Argentinian soldiers 'tortured by their own side' during Falklands War

New records released by the military show the junta imposed cruel punishments on its own forces while fighting against the British

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The Independent US

Argentinian soldiers were subject to abuse and torture by their own side during the Falklands War, according to newly released files.

The first official documents from the 1982 conflict to be made public by the Argentinian military include testimonies from soldiers who say they were poorly equipped, cold and could be severely beaten if they left their posts to find food.

The files also describe mock executions and soldiers being tied up in empty graves, according to the BBC.

At the time of the conflict Argentina was ruled by a brutal military dictatorship, which lasted from 1976 until 1983, that was believed to have “disappeared” thousands of citizens in its “dirty war” against dissent.

One lieutenant described how he was forced to lie face down on wet sand on a cold Falklands beach for eight hours after an officer tied his hands and legs to his back.

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An Argentinian soldier in the Falklands during the conflict. 649 soldiers are believed to have been killed

Argentinian war veterans have claimed for years they were subject to torture and deprivation during the three month conflict.

Ernesto Alonso, from a veterans group in Buenos Aires, told the BBC: “These documents lift the veil on facts that were hidden for so many years by the armed forces.”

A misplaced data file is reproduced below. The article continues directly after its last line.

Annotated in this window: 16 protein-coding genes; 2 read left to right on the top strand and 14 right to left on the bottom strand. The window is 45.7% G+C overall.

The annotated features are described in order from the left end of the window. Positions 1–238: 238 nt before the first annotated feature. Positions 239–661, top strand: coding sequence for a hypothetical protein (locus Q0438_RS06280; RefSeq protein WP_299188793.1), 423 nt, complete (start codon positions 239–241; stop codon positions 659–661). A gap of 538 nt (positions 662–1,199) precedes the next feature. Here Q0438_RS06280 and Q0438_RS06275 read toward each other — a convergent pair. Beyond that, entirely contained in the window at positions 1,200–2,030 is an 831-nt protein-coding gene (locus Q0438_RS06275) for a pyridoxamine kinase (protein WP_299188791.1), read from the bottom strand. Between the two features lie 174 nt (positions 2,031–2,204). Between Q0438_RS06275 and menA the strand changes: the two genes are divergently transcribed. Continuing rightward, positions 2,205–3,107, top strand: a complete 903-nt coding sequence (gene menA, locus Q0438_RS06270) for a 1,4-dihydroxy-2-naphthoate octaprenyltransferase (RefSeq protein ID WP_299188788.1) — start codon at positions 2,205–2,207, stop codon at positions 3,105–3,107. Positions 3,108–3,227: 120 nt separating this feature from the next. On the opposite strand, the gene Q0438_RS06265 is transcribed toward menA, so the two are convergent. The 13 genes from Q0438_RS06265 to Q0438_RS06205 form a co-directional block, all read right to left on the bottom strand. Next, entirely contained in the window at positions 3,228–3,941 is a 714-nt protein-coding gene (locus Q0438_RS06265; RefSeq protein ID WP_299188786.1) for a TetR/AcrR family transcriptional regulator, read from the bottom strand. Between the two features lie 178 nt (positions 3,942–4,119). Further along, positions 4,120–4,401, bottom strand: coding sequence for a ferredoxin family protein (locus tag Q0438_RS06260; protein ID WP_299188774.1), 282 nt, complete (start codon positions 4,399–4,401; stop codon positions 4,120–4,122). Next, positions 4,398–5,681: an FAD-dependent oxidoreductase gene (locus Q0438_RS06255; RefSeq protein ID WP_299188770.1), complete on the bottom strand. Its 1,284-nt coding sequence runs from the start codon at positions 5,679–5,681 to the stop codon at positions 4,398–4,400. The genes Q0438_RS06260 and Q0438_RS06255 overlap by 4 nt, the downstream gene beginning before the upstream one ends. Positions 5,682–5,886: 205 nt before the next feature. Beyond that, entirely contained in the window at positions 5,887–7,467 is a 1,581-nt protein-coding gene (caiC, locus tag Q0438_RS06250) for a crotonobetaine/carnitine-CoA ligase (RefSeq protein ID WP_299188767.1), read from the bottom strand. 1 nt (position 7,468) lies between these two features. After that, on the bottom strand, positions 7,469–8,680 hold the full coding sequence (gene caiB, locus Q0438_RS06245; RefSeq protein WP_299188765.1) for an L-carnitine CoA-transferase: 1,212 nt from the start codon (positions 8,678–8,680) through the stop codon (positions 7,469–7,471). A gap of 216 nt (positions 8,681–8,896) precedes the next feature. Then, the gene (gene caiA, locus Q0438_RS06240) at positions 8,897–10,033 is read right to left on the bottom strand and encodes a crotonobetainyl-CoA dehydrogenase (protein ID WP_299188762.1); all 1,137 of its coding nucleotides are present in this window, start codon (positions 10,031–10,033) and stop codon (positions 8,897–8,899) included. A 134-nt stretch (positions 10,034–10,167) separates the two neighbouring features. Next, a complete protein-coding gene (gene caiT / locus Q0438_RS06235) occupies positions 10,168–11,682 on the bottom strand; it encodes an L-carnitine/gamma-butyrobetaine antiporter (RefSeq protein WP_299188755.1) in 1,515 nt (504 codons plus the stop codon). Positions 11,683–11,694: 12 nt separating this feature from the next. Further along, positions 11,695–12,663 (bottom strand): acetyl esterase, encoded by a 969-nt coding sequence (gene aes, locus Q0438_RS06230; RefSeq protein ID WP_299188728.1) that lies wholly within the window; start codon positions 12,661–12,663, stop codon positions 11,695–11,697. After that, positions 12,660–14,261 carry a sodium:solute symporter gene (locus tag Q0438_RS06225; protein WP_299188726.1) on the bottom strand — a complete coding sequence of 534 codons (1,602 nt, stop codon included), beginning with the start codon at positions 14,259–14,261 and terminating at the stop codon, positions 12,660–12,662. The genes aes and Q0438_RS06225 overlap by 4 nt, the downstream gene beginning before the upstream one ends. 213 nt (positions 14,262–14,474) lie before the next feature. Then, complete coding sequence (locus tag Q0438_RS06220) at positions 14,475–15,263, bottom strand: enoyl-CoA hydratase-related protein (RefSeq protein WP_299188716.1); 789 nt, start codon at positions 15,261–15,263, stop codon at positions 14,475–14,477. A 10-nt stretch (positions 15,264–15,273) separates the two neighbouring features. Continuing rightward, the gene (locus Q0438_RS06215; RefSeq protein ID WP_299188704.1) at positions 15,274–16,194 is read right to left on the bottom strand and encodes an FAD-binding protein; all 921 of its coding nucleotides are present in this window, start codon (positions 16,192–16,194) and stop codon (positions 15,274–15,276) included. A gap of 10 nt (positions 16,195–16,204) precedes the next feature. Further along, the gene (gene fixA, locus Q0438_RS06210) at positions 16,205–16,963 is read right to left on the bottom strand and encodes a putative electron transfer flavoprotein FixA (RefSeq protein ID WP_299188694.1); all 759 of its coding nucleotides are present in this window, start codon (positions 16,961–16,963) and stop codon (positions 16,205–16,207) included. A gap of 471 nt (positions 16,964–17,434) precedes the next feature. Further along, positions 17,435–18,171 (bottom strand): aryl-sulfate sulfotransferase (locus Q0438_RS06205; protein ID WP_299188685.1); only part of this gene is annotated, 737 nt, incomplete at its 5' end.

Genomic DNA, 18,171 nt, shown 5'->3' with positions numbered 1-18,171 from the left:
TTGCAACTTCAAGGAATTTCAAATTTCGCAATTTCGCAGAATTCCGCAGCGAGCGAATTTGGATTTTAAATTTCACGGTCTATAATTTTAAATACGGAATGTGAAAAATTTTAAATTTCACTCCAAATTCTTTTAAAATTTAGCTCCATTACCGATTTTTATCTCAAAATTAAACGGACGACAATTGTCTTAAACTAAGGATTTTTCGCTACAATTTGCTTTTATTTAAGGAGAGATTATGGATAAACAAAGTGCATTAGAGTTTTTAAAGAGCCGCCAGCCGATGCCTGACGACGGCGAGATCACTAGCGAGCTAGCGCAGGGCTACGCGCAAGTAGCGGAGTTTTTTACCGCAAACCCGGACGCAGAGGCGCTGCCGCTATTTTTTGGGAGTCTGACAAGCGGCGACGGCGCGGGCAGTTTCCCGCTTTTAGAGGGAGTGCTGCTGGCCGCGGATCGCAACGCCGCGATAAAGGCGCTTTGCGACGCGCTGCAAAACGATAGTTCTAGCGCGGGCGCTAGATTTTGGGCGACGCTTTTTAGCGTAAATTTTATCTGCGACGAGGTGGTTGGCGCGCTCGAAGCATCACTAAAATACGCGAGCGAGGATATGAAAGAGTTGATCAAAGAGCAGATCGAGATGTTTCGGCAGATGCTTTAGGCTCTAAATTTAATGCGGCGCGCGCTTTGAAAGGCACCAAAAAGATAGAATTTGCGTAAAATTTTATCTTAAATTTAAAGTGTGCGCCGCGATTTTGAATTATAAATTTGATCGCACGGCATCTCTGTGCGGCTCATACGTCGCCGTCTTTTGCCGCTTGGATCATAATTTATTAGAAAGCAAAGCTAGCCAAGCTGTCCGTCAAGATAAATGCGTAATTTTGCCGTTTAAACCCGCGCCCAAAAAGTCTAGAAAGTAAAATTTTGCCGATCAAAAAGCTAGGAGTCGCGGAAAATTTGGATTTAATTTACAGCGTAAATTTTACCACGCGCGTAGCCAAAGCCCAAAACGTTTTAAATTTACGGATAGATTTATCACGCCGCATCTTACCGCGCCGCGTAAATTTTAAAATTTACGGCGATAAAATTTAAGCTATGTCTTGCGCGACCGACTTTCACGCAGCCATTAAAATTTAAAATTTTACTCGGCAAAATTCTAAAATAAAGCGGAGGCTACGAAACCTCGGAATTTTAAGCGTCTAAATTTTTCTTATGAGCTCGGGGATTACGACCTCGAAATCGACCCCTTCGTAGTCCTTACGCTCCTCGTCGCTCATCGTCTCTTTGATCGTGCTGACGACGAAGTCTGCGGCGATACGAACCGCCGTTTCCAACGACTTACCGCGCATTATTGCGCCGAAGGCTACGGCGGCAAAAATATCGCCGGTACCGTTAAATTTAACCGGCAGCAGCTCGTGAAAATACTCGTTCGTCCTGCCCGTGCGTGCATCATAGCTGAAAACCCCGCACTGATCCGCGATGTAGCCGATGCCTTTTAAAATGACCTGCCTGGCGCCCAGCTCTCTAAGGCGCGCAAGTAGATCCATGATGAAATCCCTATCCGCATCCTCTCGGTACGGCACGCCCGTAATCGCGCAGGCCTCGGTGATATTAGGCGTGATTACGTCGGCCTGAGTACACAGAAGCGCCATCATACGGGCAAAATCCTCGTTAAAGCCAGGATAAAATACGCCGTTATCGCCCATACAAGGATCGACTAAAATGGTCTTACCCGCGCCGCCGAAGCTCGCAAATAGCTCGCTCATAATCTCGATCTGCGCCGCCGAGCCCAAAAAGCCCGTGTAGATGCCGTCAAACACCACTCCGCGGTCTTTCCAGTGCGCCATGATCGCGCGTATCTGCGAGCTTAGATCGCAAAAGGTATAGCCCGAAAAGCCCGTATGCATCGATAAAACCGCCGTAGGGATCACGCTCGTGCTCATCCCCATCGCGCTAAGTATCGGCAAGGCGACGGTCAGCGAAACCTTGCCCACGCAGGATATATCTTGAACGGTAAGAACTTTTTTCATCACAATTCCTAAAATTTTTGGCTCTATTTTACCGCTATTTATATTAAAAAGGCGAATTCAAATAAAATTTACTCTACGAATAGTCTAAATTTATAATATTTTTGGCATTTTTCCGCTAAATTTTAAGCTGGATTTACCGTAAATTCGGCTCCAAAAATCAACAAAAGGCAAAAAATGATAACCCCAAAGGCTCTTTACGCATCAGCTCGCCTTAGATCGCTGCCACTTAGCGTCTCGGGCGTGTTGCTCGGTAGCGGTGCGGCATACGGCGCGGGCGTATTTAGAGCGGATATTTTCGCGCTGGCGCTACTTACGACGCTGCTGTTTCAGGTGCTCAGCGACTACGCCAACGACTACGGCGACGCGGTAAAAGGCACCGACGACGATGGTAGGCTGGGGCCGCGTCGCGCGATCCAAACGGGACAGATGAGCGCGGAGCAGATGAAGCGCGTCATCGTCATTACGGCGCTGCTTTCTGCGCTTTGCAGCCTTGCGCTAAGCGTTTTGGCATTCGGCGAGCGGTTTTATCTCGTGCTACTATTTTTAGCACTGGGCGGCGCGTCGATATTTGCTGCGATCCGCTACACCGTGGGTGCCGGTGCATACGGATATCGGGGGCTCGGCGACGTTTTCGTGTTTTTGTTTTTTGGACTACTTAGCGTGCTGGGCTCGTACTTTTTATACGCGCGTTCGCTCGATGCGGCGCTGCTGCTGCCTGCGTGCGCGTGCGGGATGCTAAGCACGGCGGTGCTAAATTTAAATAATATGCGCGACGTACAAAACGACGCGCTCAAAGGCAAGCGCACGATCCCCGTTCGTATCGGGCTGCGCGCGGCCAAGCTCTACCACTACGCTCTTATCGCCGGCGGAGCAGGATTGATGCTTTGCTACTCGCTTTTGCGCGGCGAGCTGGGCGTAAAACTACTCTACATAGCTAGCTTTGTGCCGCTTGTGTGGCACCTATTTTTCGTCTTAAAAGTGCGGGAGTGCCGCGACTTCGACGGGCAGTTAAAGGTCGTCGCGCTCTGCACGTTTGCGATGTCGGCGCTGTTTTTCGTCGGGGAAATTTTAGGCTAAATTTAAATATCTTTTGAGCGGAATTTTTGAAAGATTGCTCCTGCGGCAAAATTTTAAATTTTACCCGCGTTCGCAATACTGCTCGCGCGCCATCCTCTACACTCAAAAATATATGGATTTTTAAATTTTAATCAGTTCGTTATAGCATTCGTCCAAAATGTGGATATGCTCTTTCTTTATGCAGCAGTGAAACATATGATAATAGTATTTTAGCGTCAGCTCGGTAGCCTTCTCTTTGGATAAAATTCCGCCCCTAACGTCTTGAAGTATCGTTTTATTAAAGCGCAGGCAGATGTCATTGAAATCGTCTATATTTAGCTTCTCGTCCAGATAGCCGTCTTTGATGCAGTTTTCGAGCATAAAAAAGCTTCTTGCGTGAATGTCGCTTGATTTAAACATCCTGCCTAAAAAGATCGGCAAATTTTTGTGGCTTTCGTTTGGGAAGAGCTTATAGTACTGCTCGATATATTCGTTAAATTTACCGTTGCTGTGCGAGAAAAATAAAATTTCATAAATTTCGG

The military junta declared war on Great Britain in April 1982 to claim possession of what it called “Las Islas Malvinas”. 

A British expeditionary force was sent to defend the islands and regained control in June. Around 255 British servicemen died in the conflict along with an estimated 649 Argentinians.

The unpopularity of the war at home in Argentina contributed to the collapse of the junta a year later but most Argentinians have continued to claim the islands as their own.

President Cristina Fernandez de Kirchner has repeatedly denounced what she has called Britain's “colonialism”.

The British government has refused to negotiate giving up control of the islands and said it will defend the self-determination of the approximately 2,900 islanders.

A referendum in March 2013 found that all but three of the 1,517 islanders eligible to vote wanted to remain British.

 

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